Friday, January 2, 2009
A New Paddling Year
I don't pretend to be a religious person, but I recognize that religious beliefs can serve now and then to produce beautiful things from people. Years ago a priest named Father Fournier lived in Igloolik. Originally from France or Belgium - I don't recall exactly which - he joined the Oblate Fathers and was assigned to be a missionary to the Iglulingmiut.
When he first arrived most people lived in small hunting camps, but during his stay tremendous changes began, the most significant of which was the migration to the new village of Igloolik. With a growing congregation, Father Fournier felt the need for a proper church and he set about building one. Constructed of local stone and cement, he and a group of volunteers built the building seen in the picture above.
The church was full of Inuit expressions of Christianity, everything from the altar to the windows depicted Inuit versions of the well known stories and rituals. When I was last in Igloolik about ten years ago, the old church was abandoned. It had always been impossible to heat and the changing permafrost beneath it was producing dangerous cracks in the supporting arches. I remember first entering the building and discovering a quiet place of stunning beauty where the old and familiar things of two vastly different cultures had come together to produce something new and quite wonderful. It seemed to be a place of hope and imagination, something we all need as we move into a new year where the horizon can look grey and ominous. So no matter what motivates you or what your beliefs, let's all think about new and better vistas as we paddle our way into the future.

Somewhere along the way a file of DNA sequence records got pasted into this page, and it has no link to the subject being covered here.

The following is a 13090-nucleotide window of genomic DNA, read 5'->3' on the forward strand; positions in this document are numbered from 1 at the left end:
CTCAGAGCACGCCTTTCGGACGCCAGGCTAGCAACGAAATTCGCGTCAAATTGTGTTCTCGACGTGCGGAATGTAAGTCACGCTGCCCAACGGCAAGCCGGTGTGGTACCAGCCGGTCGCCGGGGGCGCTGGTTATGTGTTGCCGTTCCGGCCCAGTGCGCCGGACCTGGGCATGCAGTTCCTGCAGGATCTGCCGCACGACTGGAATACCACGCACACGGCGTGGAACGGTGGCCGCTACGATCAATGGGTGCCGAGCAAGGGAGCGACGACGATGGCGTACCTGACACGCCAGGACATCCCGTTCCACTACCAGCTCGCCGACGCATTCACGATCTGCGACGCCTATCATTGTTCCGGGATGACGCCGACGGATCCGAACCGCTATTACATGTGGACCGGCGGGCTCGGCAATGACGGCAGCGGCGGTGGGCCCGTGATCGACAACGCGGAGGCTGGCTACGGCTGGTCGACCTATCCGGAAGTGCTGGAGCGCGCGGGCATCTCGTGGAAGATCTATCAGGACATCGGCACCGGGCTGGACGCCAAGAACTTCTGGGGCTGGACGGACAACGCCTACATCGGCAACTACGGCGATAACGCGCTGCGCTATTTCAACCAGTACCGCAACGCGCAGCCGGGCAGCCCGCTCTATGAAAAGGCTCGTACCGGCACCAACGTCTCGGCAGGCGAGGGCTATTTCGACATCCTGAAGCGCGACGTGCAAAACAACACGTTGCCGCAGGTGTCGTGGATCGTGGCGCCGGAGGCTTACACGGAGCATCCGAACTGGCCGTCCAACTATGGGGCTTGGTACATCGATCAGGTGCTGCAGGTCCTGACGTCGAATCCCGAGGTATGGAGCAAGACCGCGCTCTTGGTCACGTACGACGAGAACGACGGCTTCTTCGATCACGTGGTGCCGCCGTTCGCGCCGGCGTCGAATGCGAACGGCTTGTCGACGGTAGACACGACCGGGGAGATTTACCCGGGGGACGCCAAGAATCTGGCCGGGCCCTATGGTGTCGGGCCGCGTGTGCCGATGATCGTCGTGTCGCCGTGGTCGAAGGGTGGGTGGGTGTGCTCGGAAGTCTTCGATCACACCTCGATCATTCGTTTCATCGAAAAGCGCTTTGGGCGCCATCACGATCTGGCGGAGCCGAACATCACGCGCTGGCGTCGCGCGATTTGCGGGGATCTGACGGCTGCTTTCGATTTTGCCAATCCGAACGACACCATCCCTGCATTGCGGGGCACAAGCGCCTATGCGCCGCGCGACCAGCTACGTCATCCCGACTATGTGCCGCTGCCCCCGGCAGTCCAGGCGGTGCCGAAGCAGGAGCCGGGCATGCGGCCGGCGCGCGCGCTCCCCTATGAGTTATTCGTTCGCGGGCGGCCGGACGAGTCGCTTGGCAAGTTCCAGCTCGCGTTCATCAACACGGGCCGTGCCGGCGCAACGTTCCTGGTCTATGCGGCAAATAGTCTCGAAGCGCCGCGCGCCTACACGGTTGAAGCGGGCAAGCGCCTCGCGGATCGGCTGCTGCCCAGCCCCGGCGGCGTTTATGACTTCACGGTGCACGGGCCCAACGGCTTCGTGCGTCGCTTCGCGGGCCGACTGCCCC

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Very well said!! A splendid idea too. That church is amazingly cultured in the Inuit spirit, what an achievement I do hope they maintained their own beliefs.
I don't know Michael, what was the point of trying to bring Christ to a people whose every waking thought was directed at survival in this life as opposed to passage into the next, if there is such a thing. But I'm sure the good priest was well intentioned.
It is always interesting when contemplating spirituality, traditions and formal religions. Each offers something for the soul, but not all of them are for us all. A lovely post.
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